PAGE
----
Previously, I talked about the mean, median, mode and outliers which described our data in terms of its central tendency. Today I will cover the idea of

There are also two

**V****ariability, or Dispersion.**There are three concepts which allow us to determine it:**D****eviation,**Variance and Standard Deviation. There is also such thing as a Standard Deviation, which I will cover in the next post.There are also two

**great video lessons made by****Khan Academy**, which explain variance in a very easy to follow and entertaining way.## Variability

**Variability tells us how much the scores vary in our data**; in other words, how far they are from their mean.

Consider two following score sets:

**2, 2, 2, 2, 2**and

**8, 1, 2, 1, 1, 1, 1, 1**. Ok, the examples are not great but they do illustrate the point: the

**mean equals 2 in each set**, however it is obvious that variability is larger in the second set. It means that the score 2 is less representative for that set than for the first one, and we need to take it into account.

So, to make sure we account for variability, we need to find the deviation from the mean for each score in our set; in other words, to calculate how much bigger or smaller it is than the mean. To do so, simply subtract the mean from each of the scores. For example, for the second set that we have:

SCORE - MEAN Deviation from mean

8 - 2 6

1 - 2 -1

2 - 2 0

1 - 2 -1

1 - 2 -1

1 - 2 -1

1 - 2 -1

1 - 2 -1

We can then calculate the mean deviation - in exactly the same way you would calculate the mean for your scores. But an interesting thing happens: it will always leave you with zero due to the negative values of some of the deviations. So how do we find a single figure which would tell us how variable our data is?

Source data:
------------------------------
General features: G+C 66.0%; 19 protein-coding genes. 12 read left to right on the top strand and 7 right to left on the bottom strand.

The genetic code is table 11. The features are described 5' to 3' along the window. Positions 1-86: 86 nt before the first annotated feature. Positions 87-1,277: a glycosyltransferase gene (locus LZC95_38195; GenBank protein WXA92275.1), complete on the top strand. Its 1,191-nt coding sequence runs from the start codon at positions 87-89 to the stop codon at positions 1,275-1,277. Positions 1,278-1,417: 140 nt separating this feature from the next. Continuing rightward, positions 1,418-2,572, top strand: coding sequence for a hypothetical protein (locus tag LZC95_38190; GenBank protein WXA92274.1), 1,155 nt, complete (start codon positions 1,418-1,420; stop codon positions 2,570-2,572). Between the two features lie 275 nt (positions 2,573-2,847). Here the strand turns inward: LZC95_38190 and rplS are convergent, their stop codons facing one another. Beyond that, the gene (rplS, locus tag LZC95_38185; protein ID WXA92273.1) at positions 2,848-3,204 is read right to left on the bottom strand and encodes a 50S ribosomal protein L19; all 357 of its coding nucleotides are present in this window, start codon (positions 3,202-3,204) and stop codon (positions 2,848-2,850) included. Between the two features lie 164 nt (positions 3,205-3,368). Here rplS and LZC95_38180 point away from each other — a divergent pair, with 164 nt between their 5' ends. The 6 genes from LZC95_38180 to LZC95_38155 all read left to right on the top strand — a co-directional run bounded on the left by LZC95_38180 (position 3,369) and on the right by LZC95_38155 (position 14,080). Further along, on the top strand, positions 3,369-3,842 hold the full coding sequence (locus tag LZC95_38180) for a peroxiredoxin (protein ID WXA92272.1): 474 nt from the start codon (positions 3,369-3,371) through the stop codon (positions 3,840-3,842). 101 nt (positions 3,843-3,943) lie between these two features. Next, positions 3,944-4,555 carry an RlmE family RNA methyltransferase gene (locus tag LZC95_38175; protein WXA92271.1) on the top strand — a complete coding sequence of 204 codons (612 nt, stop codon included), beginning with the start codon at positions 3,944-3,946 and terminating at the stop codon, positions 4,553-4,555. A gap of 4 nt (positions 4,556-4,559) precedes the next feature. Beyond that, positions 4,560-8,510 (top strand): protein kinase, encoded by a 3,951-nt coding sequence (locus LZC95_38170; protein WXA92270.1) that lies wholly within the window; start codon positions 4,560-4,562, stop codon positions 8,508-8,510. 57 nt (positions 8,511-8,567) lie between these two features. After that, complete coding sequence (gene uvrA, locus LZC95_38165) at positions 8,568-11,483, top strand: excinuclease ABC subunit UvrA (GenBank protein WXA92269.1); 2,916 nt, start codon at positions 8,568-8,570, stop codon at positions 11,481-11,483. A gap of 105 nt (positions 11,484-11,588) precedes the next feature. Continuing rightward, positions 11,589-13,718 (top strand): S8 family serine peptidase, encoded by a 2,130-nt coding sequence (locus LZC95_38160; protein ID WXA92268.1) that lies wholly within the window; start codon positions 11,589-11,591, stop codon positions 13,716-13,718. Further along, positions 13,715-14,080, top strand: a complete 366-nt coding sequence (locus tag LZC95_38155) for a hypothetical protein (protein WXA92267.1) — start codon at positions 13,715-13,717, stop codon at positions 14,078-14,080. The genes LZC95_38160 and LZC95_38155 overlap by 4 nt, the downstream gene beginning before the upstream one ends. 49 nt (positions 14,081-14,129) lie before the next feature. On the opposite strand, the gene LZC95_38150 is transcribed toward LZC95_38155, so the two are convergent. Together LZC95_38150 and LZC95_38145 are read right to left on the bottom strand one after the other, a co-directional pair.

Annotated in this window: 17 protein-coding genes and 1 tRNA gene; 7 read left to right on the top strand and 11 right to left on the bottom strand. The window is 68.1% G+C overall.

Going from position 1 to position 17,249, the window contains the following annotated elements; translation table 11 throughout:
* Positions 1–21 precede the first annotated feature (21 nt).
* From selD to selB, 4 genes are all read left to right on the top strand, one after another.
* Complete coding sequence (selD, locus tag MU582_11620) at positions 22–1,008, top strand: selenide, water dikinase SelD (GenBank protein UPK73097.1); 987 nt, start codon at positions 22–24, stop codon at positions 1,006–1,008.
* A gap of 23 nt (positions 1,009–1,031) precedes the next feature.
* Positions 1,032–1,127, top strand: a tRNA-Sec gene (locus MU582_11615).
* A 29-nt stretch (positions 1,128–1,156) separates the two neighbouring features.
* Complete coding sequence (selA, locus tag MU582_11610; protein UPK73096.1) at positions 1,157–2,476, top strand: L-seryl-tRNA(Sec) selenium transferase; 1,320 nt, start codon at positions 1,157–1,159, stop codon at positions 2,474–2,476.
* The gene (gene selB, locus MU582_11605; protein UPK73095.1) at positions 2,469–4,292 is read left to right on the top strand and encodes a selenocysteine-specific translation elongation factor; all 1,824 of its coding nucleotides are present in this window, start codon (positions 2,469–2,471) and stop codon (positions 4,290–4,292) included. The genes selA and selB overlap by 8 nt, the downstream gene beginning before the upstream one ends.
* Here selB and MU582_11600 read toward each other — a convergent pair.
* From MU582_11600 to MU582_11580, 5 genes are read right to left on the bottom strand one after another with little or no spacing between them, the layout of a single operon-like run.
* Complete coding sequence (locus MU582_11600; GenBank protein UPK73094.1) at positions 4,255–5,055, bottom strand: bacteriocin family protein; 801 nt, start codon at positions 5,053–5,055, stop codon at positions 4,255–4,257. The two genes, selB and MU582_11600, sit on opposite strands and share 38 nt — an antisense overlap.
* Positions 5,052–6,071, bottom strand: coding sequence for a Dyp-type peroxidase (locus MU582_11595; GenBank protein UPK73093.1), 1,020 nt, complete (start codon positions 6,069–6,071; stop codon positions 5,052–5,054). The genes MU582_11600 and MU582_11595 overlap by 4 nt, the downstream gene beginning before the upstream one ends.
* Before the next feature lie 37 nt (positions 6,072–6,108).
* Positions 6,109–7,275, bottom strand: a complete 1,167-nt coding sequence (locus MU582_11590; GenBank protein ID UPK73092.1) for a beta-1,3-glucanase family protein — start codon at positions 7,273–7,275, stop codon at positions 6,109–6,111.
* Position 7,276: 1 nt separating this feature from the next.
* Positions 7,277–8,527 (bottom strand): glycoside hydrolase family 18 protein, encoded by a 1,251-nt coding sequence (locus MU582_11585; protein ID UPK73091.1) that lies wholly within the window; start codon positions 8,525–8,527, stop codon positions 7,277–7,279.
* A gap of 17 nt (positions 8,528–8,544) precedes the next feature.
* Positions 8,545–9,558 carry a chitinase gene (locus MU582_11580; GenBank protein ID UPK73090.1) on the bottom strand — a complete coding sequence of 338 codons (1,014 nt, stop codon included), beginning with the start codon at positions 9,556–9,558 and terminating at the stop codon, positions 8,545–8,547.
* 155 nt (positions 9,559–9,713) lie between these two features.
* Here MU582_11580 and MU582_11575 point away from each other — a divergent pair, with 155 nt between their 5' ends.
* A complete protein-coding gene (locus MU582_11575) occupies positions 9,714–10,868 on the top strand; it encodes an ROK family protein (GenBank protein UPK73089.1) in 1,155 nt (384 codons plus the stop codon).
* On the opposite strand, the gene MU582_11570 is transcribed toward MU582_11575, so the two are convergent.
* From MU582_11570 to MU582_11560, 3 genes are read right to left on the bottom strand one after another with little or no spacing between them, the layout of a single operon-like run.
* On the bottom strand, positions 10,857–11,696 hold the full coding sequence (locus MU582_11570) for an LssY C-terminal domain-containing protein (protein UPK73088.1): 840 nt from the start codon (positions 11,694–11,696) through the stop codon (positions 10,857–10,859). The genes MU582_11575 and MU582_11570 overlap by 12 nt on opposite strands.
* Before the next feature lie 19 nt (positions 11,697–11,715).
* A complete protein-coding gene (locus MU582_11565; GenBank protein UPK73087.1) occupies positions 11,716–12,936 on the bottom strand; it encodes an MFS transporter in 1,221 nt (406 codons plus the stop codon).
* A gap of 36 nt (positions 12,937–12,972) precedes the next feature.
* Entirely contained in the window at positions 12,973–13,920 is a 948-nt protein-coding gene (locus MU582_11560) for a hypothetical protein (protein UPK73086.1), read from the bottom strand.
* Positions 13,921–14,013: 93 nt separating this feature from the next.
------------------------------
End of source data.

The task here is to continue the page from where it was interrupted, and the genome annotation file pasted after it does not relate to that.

This is where

**variance**makes an entrance, making statisticians' lives much easier by getting rid of all those negatives. There are two simple steps to finding it:

1.

*Square each deviation*. It leaves us with following:

SCORE - MEAN Deviation from the mean Square

8 - 2 6 36

1 - 2 -1 1

2 - 2 0 0

1 - 2 -1 1

1 - 2 -1 1

1 - 2 -1 1

1 - 2 -1 1

1 - 2 -1 1

2.

*Calculate the mean of those squares*. Simply divide the sum of all these squared deviations ( which equals 42 in our case) by the number of scores (8 in our case), which gives us

**variance = 5.25.**

Thus, a

**formula for variance**is:

E = sigma sign (sum), (X - X with a dash) = scores' deviations, n = number of scores.

To ensure it is all clear, check out this great video made by the Khan Academy. If I did not make Variance clear enough, Khan certainly will. Enjoy!

To make life easier however, you can use another,

**computational formula**:EX2 = square each score, then sum them, (EX)2 = sum all the scores and then square this sum.

If you are interested in how we get to this formula, watch the second Khan video. A bit of math made simple!

The formulas for variance and SD that we discussed here are applicable for a SAMPLE that you are testing. Now, if you want to generalise and calculate the results for the population, you would need to make one small change to your original formulas, that is:

Finally, Standard Deviation. This is the most important of the three! It gives us a single value which determines the dispersion of our data. SD is simply a square root of variance, thus

Thus, for our example the SD is square root of 5.25, which

**equals 2.29****IMPORTANT**thing to consider:

The formulas for variance and SD that we discussed here are applicable for a SAMPLE that you are testing. Now, if you want to generalise and calculate the results for the population, you would need to make one small change to your original formulas, that is:

**to divide not by N, but by N-1**. This is what is called 'the degree of freedom'. Thus, your formulas for 'Estimated Variance' and 'Estimated SD' respectively are: